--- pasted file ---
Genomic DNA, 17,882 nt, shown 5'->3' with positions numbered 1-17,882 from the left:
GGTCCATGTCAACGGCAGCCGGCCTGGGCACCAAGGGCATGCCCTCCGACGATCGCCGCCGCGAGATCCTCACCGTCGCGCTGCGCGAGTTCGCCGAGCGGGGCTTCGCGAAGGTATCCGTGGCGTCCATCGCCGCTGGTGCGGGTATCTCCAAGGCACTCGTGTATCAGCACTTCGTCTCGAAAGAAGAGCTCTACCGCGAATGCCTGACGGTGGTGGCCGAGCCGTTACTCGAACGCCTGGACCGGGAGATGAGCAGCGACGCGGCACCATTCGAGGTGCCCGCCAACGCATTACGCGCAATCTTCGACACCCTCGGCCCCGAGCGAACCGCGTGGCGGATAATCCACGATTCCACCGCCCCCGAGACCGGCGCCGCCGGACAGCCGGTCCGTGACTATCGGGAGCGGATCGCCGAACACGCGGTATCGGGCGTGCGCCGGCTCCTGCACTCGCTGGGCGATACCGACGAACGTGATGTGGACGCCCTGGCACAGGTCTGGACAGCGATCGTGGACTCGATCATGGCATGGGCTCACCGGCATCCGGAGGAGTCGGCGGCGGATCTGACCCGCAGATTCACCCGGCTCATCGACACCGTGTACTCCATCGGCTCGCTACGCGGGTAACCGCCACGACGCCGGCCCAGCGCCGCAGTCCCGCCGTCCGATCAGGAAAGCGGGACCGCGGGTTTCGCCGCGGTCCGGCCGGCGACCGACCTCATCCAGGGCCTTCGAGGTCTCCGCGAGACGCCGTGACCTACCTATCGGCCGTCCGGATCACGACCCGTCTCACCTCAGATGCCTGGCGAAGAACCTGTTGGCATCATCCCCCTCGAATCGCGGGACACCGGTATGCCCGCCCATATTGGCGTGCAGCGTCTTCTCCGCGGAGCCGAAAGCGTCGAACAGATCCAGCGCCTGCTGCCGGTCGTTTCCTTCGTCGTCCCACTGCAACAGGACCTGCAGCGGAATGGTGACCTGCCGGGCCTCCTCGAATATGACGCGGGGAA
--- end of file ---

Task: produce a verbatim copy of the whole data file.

Genomic DNA, 17,882 nt, shown 5'->3' with positions numbered 1-17,882 from the left:
GGTCCATGTCAACGGCAGCCGGCCTGGGCACCAAGGGCATGCCCTCCGACGATCGCCGCCGCGAGATCCTCACCGTCGCGCTGCGCGAGTTCGCCGAGCGGGGCTTCGCGAAGGTATCCGTGGCGTCCATCGCCGCTGGTGCGGGTATCTCCAAGGCACTCGTGTATCAGCACTTCGTCTCGAAAGAAGAGCTCTACCGCGAATGCCTGACGGTGGTGGCCGAGCCGTTACTCGAACGCCTGGACCGGGAGATGAGCAGCGACGCGGCACCATTCGAGGTGCCCGCCAACGCATTACGCGCAATCTTCGACACCCTCGGCCCCGAGCGAACCGCGTGGCGGATAATCCACGATTCCACCGCCCCCGAGACCGGCGCCGCCGGACAGCCGGTCCGTGACTATCGGGAGCGGATCGCCGAACACGCGGTATCGGGCGTGCGCCGGCTCCTGCACTCGCTGGGCGATACCGACGAACGTGATGTGGACGCCCTGGCACAGGTCTGGACAGCGATCGTGGACTCGATCATGGCATGGGCTCACCGGCATCCGGAGGAGTCGGCGGCGGATCTGACCCGCAGATTCACCCGGCTCATCGACACCGTGTACTCCATCGGCTCGCTACGCGGGTAACCGCCACGACGCCGGCCCAGCGCCGCAGTCCCGCCGTCCGATCAGGAAAGCGGGACCGCGGGTTTCGCCGCGGTCCGGCCGGCGACCGACCTCATCCAGGGCCTTCGAGGTCTCCGCGAGACGCCGTGACCTACCTATCGGCCGTCCGGATCACGACCCGTCTCACCTCAGATGCCTGGCGAAGAACCTGTTGGCATCATCCCCCTCGAATCGCGGGACACCGGTATGCCCGCCCATATTGGCGTGCAGCGTCTTCTCCGCGGAGCCGAAAGCGTCGAACAGATCCAGCGCCTGCTGCCGGTCGTTTCCTTCGTCGTCCCACTGCAACAGGACCTGCAGCGGAATGGTGACCTGCCGGGCCTCCTCGAATATGACGCGGGGAA